Since Go 1.18 supported generics, the meaning of the Go interface has changed radically, and is used as a type constraint for generics in addition to the set of methods it previously represented. interface is no longer the simple interface it once was.
In Go 1.17.x and previous versions, interface was defined as follows
An interface type specifies a method set called its interface. A variable of interface type can store a value of any type with a method set that is any superset of the interface. Such a type is said to implement the interface. The value of an uninitialized variable of interface type is nil.
In Go 1.18, the interface definition was changed to
An interface type defines a type set . A variable of interface type can store a value of any type that is in the type set of the interface. Such a type is said to implement the interface. The value of an uninitialized variable of interface type is nil.
So in a nutshell, previously interfaces defined collections of methods, now interfaces define collections of types. The use of interfaces has been extended.
The definition of interface has also been extended. Previously, an interface definition could only contain a method element:
Interface definitions can now contain type elements in addition to method elements:
The type element contains the type (
T ) or approximate type (
~T ) or union element (
However, because the definition and meaning of the interface has changed, there are some differences in the use of the interface. This article introduces them one by one with examples.
First of all, remember that Go 1.17.x and previous versions of interfaces are used in the same way in Go 1.18, and the way they are used remains the same. What has changed is that the interface has some restrictions when it comes to type elements or doing type constraints.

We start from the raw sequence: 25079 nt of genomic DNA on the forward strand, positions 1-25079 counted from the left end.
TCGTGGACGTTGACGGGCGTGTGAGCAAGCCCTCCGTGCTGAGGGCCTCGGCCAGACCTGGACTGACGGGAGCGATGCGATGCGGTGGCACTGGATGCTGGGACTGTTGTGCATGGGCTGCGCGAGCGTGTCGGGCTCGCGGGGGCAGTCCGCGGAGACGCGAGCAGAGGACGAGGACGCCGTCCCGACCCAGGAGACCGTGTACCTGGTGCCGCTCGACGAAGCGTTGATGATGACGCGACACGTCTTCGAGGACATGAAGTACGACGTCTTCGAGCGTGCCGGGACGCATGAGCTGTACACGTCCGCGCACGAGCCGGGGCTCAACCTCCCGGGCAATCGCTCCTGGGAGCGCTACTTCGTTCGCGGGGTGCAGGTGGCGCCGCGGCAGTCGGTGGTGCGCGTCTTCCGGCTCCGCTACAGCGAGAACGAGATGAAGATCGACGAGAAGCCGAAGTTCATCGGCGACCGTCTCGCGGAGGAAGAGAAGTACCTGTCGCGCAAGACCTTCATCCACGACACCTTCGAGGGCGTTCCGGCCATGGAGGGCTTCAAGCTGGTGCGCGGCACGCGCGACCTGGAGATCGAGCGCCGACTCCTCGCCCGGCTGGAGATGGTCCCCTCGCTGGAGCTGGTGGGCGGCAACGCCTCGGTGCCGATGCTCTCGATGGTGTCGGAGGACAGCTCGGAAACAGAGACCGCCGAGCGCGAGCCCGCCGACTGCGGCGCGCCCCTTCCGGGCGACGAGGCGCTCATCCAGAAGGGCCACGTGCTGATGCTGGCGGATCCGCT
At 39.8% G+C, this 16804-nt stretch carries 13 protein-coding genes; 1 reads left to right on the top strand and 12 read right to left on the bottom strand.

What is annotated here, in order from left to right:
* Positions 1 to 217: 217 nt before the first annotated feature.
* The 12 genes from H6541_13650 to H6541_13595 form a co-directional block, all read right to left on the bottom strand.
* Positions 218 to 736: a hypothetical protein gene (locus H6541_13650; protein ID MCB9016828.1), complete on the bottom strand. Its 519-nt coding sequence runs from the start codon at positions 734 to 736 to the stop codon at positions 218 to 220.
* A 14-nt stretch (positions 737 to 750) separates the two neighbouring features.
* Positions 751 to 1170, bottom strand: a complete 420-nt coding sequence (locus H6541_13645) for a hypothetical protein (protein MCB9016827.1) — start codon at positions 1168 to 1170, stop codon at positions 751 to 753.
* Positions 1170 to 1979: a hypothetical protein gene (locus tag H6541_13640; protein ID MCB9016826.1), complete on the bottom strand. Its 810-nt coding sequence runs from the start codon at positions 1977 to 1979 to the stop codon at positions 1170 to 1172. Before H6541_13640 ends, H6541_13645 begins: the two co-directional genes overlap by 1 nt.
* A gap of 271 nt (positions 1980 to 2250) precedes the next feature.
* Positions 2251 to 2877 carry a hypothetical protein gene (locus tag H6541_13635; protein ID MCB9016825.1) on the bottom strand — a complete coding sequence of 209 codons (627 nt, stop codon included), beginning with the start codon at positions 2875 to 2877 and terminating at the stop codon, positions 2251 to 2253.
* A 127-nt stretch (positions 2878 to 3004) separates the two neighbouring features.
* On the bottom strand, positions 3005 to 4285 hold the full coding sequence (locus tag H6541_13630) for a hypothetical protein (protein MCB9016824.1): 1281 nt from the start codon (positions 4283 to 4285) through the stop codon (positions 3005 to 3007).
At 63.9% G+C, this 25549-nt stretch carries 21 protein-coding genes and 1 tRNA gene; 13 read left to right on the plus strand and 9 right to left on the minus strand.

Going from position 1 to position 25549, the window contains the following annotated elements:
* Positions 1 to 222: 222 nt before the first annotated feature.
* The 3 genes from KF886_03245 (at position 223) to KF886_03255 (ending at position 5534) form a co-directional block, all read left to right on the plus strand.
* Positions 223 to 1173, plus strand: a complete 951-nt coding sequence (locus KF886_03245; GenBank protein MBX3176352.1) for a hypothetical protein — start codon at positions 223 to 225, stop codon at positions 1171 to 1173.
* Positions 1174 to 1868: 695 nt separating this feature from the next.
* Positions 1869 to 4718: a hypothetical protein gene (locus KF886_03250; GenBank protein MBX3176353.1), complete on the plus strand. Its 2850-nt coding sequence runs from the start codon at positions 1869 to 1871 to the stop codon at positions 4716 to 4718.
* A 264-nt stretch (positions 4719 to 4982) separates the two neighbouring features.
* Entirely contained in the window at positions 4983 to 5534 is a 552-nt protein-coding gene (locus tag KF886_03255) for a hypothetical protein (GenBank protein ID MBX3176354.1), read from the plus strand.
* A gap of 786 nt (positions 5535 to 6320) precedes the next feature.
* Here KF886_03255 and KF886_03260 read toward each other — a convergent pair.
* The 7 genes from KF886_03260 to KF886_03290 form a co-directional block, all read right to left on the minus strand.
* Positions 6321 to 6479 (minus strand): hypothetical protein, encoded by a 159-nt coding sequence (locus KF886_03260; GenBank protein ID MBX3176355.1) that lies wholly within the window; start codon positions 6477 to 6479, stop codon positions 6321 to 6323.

The type of the approximation element
T must be the underlying type itself, and cannot be an interface type
A union type element cannot be a type parameter
The non-interface elements of a union element must be disjoint
Two disjoint means that the intersection of two is the empty set, for example, the intersection of
int|string is the empty set and the intersection of
The non-interface elements in a union type must be non-intersecting.
The following definition is fine, because any is equivalent to
A union type element that contains more than one element cannot contain an interface type that contains non-empty methods, and cannot be comparable or embedded in a comparable.
This rule defines some restrictions on the use of interfaces as type elements.
elements containing non-interface types, proximate elements and union types that can only be used as type parameters, or other elements used as binding interfaces